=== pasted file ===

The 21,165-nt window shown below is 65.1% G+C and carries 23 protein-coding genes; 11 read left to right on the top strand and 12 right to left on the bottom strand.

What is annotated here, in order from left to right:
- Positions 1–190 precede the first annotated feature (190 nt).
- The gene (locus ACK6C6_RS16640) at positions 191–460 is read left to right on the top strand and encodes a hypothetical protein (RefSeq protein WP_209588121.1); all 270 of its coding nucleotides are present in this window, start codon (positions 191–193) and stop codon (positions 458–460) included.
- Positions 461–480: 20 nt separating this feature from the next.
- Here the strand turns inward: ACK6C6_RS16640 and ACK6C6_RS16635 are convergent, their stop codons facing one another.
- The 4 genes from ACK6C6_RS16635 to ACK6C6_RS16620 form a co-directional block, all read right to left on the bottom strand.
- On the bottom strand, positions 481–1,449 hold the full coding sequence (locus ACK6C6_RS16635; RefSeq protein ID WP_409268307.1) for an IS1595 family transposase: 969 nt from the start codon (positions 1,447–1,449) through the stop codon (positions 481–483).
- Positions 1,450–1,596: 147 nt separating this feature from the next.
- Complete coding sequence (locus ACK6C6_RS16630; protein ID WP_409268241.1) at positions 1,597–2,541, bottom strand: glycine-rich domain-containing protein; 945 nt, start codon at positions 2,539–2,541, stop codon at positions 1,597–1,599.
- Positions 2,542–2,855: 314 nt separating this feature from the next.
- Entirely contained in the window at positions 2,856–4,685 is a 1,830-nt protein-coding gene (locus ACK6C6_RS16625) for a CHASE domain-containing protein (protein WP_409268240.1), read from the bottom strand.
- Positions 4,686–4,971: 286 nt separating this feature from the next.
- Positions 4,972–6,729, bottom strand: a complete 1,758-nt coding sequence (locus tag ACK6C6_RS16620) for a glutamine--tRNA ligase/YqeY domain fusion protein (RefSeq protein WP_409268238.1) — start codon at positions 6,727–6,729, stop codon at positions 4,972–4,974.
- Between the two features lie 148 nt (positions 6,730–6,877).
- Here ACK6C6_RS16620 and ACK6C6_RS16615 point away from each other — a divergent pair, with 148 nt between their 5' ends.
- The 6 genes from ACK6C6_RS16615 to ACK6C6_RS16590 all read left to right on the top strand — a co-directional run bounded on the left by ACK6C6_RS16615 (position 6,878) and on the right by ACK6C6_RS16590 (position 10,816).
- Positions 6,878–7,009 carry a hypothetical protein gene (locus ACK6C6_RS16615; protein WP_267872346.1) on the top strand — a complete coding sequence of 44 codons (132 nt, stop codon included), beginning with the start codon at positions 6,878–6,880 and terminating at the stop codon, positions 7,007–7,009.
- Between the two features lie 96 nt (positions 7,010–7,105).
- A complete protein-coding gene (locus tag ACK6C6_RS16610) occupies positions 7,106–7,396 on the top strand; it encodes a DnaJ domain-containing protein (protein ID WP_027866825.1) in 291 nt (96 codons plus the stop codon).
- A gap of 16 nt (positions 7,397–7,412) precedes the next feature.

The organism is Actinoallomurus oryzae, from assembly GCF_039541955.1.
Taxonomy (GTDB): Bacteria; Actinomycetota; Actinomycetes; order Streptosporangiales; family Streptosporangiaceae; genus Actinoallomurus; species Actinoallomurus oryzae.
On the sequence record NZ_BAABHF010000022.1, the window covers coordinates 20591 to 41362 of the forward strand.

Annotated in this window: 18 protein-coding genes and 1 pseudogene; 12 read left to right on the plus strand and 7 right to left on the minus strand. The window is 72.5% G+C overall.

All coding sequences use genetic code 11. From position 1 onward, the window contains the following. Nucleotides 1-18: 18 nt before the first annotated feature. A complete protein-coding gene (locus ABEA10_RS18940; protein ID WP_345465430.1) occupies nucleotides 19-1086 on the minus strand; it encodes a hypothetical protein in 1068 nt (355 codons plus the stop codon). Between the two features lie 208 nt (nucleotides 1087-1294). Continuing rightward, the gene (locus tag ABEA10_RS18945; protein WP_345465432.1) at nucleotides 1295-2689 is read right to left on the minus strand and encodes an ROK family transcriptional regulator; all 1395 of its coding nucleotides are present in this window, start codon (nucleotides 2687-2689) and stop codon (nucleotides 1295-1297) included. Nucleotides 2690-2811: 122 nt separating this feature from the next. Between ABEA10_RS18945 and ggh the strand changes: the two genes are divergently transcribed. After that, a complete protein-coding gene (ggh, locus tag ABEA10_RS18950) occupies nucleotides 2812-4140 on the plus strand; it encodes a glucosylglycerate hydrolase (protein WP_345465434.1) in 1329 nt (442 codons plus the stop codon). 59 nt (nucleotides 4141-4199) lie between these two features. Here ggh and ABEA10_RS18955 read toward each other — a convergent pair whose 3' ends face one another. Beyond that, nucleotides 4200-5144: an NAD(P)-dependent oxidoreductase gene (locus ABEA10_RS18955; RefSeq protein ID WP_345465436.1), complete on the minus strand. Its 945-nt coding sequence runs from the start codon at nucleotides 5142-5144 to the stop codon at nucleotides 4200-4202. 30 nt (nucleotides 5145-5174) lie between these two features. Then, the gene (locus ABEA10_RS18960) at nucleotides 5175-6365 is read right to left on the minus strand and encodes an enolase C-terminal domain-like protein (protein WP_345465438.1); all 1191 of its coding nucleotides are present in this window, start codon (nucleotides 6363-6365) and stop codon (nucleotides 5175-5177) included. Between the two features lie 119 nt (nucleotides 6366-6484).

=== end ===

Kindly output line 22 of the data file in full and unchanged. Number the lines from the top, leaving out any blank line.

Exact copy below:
The organism is Actinoallomurus oryzae, from assembly GCF_039541955.1.